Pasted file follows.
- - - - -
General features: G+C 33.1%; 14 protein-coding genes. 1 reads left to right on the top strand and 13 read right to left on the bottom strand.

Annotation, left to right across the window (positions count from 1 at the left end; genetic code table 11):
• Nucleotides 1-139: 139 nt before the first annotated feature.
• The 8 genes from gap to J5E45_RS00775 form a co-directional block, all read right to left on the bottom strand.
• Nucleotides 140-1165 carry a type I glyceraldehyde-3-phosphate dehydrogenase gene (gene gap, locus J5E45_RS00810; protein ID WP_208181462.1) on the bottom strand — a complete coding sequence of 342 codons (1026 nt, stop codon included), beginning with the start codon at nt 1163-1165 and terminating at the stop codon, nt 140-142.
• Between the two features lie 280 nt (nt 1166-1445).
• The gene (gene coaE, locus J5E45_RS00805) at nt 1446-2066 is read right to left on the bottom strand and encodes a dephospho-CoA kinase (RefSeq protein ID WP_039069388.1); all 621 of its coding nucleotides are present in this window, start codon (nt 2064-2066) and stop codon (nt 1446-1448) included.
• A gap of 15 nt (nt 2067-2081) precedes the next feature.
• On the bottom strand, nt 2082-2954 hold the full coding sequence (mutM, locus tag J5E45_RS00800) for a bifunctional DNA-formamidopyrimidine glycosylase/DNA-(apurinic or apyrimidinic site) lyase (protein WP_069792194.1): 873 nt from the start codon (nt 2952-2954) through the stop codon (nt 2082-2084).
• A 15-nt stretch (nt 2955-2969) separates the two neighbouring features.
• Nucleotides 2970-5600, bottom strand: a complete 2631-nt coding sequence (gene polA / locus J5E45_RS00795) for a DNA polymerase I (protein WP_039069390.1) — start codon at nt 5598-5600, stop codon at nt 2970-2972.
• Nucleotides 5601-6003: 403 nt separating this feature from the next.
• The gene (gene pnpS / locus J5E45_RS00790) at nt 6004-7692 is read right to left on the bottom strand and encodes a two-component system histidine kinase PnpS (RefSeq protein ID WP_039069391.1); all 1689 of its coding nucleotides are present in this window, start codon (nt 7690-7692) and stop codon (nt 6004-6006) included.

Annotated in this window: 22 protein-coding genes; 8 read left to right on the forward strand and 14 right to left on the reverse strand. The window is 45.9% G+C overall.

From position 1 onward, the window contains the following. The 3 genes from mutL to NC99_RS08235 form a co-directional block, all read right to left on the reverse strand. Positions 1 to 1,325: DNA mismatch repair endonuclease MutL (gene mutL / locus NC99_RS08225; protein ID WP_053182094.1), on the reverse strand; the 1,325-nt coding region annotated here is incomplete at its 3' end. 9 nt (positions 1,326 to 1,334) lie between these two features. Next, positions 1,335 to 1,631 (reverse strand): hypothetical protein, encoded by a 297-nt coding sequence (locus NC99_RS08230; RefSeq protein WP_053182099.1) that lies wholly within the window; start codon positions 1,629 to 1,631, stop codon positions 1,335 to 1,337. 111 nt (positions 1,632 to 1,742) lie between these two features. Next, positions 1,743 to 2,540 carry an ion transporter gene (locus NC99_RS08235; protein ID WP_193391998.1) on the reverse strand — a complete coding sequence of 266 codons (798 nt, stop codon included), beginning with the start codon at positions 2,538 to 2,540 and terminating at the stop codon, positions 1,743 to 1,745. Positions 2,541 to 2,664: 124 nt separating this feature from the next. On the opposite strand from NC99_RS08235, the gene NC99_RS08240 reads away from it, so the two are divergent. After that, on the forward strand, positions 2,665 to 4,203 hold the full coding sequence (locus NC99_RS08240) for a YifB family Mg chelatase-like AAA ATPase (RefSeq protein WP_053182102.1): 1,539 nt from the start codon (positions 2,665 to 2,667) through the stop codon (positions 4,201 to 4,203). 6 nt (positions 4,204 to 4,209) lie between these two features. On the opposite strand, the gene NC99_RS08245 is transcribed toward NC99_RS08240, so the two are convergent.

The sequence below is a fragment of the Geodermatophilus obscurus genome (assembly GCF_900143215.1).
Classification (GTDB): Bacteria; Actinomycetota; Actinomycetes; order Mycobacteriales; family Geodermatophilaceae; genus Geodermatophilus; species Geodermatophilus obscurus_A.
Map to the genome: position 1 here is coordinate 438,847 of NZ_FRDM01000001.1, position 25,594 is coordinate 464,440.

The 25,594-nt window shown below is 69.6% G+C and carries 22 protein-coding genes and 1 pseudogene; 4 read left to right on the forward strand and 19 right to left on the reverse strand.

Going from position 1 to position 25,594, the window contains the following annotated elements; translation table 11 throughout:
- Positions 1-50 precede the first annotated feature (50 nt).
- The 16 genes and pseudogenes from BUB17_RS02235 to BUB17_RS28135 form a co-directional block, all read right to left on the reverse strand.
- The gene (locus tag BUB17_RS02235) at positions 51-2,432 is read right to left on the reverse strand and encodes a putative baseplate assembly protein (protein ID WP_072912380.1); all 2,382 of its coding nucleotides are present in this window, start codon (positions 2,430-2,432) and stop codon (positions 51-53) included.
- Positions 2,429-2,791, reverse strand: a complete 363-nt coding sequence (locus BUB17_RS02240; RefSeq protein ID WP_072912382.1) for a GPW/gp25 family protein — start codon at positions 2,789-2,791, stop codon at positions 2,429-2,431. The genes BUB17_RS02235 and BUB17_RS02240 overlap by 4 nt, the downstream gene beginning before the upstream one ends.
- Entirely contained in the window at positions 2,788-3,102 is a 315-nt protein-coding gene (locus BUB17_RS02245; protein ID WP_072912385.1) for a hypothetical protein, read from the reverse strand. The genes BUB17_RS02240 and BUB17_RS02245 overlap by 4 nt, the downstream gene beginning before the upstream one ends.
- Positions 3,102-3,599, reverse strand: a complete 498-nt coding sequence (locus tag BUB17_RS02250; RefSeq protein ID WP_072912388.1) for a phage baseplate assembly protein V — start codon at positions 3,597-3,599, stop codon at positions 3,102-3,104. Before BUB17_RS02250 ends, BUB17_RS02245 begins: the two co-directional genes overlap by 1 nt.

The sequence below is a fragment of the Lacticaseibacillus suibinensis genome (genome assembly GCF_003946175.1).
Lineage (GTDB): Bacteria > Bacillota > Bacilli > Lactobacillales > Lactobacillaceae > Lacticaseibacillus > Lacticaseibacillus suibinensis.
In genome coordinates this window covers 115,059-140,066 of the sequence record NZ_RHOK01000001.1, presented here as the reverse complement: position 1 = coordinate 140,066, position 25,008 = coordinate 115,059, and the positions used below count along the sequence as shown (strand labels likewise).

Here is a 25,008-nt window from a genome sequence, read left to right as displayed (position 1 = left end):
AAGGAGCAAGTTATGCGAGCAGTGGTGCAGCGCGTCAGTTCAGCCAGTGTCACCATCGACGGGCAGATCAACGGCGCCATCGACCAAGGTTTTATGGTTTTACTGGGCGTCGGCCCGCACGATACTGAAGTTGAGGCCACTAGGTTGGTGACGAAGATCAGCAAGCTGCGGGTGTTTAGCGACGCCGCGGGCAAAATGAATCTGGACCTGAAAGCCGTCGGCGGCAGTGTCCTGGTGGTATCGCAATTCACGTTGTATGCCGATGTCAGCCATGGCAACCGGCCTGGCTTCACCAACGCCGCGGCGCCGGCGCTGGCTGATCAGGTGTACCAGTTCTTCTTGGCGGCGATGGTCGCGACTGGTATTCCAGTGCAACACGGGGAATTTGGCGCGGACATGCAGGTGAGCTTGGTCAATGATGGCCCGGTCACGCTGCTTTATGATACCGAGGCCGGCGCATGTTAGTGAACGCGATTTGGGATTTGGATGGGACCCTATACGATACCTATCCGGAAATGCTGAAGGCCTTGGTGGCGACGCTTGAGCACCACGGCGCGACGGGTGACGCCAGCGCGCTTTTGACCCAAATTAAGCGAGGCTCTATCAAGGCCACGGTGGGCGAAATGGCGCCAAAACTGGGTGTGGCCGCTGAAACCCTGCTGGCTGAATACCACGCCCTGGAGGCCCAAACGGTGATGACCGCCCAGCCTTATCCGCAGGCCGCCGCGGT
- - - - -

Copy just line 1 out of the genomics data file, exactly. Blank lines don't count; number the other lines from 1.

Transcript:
General features: G+C 33.1%; 14 protein-coding genes. 1 reads left to right on the top strand and 13 read right to left on the bottom strand.